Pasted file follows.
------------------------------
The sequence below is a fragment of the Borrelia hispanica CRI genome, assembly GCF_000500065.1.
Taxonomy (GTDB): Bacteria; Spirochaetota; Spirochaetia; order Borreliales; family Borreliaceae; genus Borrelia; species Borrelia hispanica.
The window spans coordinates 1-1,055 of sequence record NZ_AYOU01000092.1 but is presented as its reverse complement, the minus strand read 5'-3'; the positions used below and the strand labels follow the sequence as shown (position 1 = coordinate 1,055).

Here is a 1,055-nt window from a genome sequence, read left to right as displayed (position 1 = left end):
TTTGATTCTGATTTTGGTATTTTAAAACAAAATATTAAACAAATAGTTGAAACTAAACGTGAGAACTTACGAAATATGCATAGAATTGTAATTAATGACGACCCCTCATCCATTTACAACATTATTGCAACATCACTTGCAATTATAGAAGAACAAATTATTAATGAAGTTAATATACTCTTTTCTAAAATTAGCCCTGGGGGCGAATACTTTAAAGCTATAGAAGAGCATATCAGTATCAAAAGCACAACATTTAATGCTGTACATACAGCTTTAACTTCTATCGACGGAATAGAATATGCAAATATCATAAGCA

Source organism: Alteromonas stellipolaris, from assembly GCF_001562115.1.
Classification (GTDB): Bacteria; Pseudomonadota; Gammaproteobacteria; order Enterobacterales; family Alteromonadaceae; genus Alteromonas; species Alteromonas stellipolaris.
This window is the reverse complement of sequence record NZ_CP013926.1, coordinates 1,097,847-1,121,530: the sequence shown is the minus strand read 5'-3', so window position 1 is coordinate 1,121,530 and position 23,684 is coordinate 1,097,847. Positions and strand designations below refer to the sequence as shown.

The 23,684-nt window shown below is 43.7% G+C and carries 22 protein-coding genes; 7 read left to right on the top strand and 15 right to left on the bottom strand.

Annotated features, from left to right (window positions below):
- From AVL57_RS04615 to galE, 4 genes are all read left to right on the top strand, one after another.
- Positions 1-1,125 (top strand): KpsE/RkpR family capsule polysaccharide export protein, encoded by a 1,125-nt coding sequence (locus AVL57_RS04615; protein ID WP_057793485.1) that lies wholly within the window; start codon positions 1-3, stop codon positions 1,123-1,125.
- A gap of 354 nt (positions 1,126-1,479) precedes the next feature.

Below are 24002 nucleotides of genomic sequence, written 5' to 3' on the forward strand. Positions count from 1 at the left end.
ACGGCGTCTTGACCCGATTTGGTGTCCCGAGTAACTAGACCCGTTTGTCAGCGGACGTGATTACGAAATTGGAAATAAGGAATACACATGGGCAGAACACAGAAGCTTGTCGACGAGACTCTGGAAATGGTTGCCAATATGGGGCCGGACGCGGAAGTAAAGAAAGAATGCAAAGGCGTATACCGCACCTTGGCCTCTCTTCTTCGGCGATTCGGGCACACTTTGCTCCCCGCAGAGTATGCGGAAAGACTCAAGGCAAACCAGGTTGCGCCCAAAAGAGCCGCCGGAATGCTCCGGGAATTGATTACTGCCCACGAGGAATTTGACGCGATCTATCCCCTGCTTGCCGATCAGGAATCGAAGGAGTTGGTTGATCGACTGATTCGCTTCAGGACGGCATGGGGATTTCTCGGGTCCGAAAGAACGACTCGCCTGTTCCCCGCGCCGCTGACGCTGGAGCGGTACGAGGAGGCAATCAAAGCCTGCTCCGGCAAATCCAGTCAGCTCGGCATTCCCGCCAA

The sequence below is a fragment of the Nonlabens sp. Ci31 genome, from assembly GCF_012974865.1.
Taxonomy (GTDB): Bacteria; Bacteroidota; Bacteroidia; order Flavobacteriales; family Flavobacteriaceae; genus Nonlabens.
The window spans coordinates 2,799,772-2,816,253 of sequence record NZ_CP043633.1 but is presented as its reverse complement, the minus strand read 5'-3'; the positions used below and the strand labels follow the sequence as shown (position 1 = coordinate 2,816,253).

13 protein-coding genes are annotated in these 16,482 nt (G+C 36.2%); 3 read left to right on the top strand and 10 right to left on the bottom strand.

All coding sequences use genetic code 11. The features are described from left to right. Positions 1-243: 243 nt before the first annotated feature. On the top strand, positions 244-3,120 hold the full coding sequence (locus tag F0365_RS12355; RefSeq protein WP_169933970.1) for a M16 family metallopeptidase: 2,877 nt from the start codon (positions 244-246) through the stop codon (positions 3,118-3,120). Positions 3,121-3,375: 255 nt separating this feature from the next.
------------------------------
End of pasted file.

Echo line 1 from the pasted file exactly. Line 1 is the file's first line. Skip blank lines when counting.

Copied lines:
The sequence below is a fragment of the Borrelia hispanica CRI genome, assembly GCF_000500065.1.